In my book, The 7 Powers of Questions, I discuss each of the Powers. The first power, Questions Demand Answers, is the one on which all the others are based. We have all been programmed to answer questions. This programming starts when we are very small. If we don’t answer a question our parents, siblings, or teachers will say something like, “It‘s rude not to answer a question—don’t you know you’re supposed to answer a question.” In school all of this is reinforced; we don’t get out of school if we don’t answer questions. To graduate we must pass tests and all tests are made up of questions. This is pretty powerful programming. I call this the answering reflex and we all have it. Someone asks and we answer instantly.

Because people are programmed to answer questions, the better, more specific, and more descriptive your questions, the better the answer you will get. Why waste a question that can give you so much helpful information and build strong relationships with a closed ended “yes” or “no.”

An added perk of Super Probes is that they give you control. Actually the questioner is always the person in control while communicating. This is why our presidents prepare three times more for their press conferences than for their speeches. By asking Super Probes you will gain control but in a most positive manner. Aggressively asked closed end questions or even open ended questions like, “Doctor why did you do that?” will only give you defensive answers.

Better to ask, “Doctor, because I know you always have logical reasons for your decisions, could you share your reasons for the action you took?”

And best of all a Super Probe is a win-win for both you and your doctor. A key criteria for a Smart Question is that it provide benefits to both the asker and the responder.

I hope by now you are sold on this wonderful tool we all have but use so little—The Super Probe.

I’m sure you would like me to provide you with twenty or forty Super Probes that would be perfect and work in every situation. I wish I could, but you all know that each doctor is different and each situation is different so it stands to reason that each Super Probe must be different.

However, I don’t want to completely disappoint you. If you go back through this article you will find at least 5 Super Probes and here are a few more.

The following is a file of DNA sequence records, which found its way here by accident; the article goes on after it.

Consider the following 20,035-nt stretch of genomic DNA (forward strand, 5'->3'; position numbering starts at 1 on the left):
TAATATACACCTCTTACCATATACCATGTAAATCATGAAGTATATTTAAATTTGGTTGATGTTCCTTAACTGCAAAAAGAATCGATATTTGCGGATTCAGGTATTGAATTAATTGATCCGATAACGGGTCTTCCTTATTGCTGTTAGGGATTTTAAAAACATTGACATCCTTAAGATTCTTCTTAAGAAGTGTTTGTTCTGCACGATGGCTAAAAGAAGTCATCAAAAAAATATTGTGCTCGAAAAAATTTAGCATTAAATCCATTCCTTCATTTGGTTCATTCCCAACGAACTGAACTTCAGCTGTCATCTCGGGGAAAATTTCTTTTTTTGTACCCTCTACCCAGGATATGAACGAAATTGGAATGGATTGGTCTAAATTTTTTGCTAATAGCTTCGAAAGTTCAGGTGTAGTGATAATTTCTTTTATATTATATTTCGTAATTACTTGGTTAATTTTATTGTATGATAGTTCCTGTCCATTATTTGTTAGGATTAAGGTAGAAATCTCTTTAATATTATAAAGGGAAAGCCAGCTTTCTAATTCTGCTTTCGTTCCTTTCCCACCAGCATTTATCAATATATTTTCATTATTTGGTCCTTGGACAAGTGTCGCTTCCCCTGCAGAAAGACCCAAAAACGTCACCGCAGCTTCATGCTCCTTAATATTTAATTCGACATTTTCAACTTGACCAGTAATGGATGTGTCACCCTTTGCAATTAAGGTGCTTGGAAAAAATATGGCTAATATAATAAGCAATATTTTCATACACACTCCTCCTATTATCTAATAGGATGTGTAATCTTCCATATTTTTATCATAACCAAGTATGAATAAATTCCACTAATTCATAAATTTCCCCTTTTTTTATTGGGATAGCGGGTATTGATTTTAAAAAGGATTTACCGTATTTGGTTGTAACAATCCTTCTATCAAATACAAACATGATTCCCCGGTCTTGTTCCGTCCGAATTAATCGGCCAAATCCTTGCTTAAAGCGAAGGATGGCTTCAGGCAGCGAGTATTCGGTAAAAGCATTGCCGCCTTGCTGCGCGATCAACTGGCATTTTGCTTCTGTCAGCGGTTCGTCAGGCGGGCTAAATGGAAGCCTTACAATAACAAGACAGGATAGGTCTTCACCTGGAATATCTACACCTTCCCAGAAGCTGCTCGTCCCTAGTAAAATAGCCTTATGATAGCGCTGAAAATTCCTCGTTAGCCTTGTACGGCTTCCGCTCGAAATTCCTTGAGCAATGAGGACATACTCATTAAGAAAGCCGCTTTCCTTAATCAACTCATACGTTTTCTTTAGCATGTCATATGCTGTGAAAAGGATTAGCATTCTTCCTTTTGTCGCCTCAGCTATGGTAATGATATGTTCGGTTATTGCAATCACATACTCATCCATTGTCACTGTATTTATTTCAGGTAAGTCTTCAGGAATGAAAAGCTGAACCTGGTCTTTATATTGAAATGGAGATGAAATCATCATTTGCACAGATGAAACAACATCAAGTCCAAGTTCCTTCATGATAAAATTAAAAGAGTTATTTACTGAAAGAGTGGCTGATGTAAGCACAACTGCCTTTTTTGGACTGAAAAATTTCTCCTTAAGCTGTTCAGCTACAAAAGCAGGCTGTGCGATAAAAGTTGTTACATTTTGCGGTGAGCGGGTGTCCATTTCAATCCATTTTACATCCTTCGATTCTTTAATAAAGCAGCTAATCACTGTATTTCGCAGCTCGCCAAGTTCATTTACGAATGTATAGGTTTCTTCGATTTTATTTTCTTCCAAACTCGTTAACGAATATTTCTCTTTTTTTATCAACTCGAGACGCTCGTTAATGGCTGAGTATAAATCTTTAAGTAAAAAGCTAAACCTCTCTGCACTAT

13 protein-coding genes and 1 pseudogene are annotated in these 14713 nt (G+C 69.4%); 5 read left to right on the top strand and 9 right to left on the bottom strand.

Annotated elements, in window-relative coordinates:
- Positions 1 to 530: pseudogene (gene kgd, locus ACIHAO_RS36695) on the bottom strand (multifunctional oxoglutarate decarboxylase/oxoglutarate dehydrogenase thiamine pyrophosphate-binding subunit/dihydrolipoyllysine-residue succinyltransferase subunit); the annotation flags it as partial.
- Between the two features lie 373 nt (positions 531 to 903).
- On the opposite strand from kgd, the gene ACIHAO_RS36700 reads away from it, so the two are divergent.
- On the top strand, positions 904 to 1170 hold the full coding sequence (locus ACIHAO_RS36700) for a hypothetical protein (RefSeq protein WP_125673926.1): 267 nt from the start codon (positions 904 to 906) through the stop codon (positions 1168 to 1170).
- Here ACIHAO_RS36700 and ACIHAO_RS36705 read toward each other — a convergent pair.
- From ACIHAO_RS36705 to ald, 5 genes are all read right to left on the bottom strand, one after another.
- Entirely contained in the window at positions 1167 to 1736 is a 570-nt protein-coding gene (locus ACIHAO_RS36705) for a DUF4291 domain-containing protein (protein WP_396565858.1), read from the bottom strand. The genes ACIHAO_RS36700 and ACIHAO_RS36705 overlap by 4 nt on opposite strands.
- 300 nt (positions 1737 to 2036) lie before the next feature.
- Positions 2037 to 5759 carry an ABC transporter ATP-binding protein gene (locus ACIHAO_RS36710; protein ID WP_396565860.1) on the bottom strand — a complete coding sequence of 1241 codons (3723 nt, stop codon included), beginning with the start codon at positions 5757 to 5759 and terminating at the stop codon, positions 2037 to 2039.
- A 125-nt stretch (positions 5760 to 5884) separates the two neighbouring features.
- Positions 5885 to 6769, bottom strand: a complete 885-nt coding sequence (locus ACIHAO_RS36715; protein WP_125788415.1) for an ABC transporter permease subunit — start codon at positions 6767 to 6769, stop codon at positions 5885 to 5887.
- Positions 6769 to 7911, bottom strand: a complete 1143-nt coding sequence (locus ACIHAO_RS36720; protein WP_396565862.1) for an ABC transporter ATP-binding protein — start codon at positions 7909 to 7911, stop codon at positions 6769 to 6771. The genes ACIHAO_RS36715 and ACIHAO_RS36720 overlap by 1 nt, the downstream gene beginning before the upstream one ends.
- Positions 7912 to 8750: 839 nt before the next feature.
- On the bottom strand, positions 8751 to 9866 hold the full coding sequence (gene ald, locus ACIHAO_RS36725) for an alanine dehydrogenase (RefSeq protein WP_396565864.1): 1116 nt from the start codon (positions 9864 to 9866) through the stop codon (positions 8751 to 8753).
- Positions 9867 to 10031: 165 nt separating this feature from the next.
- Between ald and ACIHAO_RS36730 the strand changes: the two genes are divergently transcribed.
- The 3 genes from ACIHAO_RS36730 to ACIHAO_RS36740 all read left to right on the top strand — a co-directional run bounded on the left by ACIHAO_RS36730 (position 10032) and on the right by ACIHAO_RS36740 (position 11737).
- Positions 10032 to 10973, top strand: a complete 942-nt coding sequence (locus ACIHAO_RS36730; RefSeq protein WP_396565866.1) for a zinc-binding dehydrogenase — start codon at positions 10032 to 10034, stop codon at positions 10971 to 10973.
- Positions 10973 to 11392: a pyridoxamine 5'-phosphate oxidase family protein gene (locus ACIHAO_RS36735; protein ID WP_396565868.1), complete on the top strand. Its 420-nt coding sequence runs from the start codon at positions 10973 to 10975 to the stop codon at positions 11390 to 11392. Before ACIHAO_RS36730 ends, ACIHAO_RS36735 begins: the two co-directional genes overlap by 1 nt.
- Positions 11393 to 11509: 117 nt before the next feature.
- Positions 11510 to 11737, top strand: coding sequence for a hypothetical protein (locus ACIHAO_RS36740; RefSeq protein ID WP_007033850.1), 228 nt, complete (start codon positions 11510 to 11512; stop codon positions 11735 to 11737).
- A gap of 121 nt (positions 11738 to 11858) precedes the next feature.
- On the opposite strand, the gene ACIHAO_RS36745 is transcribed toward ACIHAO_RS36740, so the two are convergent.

• Please walk me through the steps you take in making a prescribing decision.*
  • Could you analyze in greater detail the ramifications of this new research/study?**
  • Help me visualize the scope of the project you are planning.
  • In reading the article I left you, which specific points make the best case for prescribing my drug?
  • If you were to coach me to be more effective in convincing you of the benefits of _______, what would be the three main aspects for me to work on?
  • Doctor, could you list for me the main points that could potentially change your feelings about ______________?

By now you have a sense of Super Probes. If you slow down, stop, and think, you can become a Super Prober and you will reap the rewards. The best salespeople in the world use these kinds of questions to excel at their craft. You are off to a good start –the rest is up to you, your creativity, your discipline, and your motivation.

Although Gertrude Stein said a rose is a rose is a rose, a question is a question is not a question. All questions are not alike. Average questions get average results. Super Probes, the super heroes of questions, will help you succeed and get all the wonderful rewards that are awaiting the best of the best.

How to become a Super Rep??? The answer, of course, is Ask Super Probes.

* Implied question.

**Although some people consider these “could you” questions closed-ended, they almost always give you open-ended answers.


  Dorothy Leeds
  800 West End Ave.
  New York, NY   10025
  212.932.8364 (FAX)

Workshops | Coaching | Keynotes | Articles | Books & Tapes
About Dorothy | Contact Dorothy | Home

Copyright © 2006   Dorothy Leeds Organizational Technologies